4. Never re-light a "dud" firework (wait 15 to 20 minutes and then soak it in a bucket of water).
  5. Dispose of fireworks properly by soaking them in water and then disposing of them in your trashcan.
  6. Use common sense; no sticking lit fireworks in bodily orifices, please, unless they belong to somebody else.
  7. Make sure you are not on fire. This is utmost in importance.
  8. Oh, right. Enjoy yourself. This is utmost in importance.

How Stuff Works ( )

If you hunger for more information about advanced pyrotechnics, I would highly advise checking out the illustrious SharQ's (meta) node on the topic.

That Saturday night, hot as real hell. It was the bunch of us, some guys I remember like brothers, though we never kept in touch, though we promised and swore we would and really meant it at the time. And some other guys that were just extras in the scene. We all climbed the steel ladder up the water tower, the big green steel bubble you could see from everywhere. The hundred feet straight up was bad enough, but the part of the ladder that followed the curve of the dome straight up toward the top to where it got level enough you could stand up and walk, that was the scary part. For me, at least. But the tower was the best place to watch the fireworks.

Joints were lit and passed around and we walked and stood, sat, and laid back and we talked, waiting for it to begin.

Three of us, me Mark and Terry, we were talking philosophy between tokes. Well, Terry was talking philosophy, I was talking mostly nonsense that I thought was philosophy at the time, and Mark was just looking back and forth between us as we talked, like a disciple in the company of two spiritual masters, absolutely certain he was learning some deep stuff.

The difference between day and night is about one minute in the tropics and it was now dark enough even though a minute ago it wasn't. The ones of us that weren't already too stoned to even care knew that it wouldn't be long now and they were scanning the 360 degree horizon to be the first to call everyone's attention to it when the fireworks started.

Being on top of the giant water tower was scary. There was no fence or railing to keep you from just walking out too far and sliding off to make your final impact on the environment, a slight and bloody depression in the ground. There wasn't even a line painted to demark the point of no return, where one more small step would put you on the wrong side of the line that separates your life from your death just for being stupid.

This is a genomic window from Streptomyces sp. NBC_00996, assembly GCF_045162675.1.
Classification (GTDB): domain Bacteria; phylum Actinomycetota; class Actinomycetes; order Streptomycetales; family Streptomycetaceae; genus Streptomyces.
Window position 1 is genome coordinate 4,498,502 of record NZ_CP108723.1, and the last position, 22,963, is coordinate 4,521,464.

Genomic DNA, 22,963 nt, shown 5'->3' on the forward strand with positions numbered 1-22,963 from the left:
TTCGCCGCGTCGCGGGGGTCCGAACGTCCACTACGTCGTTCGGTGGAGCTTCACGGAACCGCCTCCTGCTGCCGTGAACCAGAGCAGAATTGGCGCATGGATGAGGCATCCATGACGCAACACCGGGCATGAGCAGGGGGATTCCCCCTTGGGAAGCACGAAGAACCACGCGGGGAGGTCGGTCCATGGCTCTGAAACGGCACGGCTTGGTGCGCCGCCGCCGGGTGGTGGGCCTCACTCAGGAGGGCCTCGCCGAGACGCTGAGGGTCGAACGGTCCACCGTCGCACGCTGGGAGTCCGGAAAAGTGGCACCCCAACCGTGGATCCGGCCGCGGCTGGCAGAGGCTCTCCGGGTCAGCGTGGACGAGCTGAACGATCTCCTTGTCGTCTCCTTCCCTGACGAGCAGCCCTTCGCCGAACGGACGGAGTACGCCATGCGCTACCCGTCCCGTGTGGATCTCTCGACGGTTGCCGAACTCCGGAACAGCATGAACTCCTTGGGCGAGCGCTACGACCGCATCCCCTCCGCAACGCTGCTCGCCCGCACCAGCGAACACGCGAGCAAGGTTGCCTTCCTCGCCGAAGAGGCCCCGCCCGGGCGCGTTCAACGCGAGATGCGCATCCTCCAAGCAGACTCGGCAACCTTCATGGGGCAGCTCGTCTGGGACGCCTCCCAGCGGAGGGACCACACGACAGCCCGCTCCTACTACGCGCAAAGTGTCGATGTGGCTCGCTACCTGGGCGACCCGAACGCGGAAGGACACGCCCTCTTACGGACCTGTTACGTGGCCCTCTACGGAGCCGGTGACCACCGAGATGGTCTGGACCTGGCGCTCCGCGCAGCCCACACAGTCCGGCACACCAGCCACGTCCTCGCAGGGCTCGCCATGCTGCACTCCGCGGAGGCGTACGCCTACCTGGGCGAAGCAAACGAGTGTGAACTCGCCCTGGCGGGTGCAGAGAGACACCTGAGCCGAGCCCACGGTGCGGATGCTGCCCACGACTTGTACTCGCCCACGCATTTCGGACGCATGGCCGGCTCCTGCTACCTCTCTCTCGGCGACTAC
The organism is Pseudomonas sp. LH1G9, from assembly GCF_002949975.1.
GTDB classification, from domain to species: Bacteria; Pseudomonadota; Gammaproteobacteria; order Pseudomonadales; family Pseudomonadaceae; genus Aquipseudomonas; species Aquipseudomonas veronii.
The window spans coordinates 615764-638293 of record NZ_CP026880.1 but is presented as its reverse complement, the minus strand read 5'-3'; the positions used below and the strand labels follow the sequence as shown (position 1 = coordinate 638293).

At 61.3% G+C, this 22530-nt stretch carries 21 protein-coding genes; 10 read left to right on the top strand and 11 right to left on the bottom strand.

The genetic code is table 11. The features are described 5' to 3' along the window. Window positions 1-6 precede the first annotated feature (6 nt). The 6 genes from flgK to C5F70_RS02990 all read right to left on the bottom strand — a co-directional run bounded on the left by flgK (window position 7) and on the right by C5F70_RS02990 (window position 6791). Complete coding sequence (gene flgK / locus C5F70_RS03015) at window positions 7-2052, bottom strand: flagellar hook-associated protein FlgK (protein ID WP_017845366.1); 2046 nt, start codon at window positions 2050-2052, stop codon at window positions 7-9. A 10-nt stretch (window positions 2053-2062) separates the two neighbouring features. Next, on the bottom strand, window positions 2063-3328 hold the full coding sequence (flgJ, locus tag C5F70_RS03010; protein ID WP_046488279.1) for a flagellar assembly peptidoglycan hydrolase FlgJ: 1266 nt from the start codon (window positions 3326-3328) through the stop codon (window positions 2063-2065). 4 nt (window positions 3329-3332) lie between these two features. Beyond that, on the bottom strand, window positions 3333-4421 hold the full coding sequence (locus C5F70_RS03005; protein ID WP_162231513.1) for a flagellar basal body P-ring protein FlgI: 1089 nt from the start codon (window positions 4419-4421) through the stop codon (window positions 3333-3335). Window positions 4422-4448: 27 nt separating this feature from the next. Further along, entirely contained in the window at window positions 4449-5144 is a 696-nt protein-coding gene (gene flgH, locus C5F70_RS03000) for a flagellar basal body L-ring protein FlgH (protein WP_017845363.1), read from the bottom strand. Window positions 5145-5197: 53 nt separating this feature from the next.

It was worse in the dark. For some. For others it was better. Some needed the comfort of feeling safe. They liked the shroud of darkness that let you believe it was safe when it very much was not. Terry was committed to finding and drawing the line of no return. But he did it in the daytime when he was alone and wasn't stoned. He thought if he did nothing else in his life, of any good, that drawing the line of no return on the top of that water tower would be his important and lasting contribution to the world. I always wondered what happened to Terry after we all got back to the world.

"Fireworks! South by southeast!"  

Someone had called it. Guys quickly started looking around in confusion, because most of us had no idea which direction was south by southeast. But we quickly followed the stares of those that did and took in the show. Puff the Magic Dragon was in the air, and the AC-130 Spectres were doing their pylon turns, flying their tight circles and creating their beautiful cones of fire. The cones of fire were the grand inverted cones of flickering yellow-red formed by the tracer rounds from the gunship miniguns and human persistence of vision as the planes went about their business of turning some battalion of Viet Cong into hamburger with a ton or two of bullets from banks of shrieking, fire-spitting miniguns. Or maybe they were just shredding a few acres of empty jungle because the VC were already gone or weren't even there to begin with. I don't think anyone really cared about the reality of it, except maybe our ground troops who were supposed to be getting close air support because the VC were shooting them up. Anyway, it was happening close to us tonight, so the show was awesome.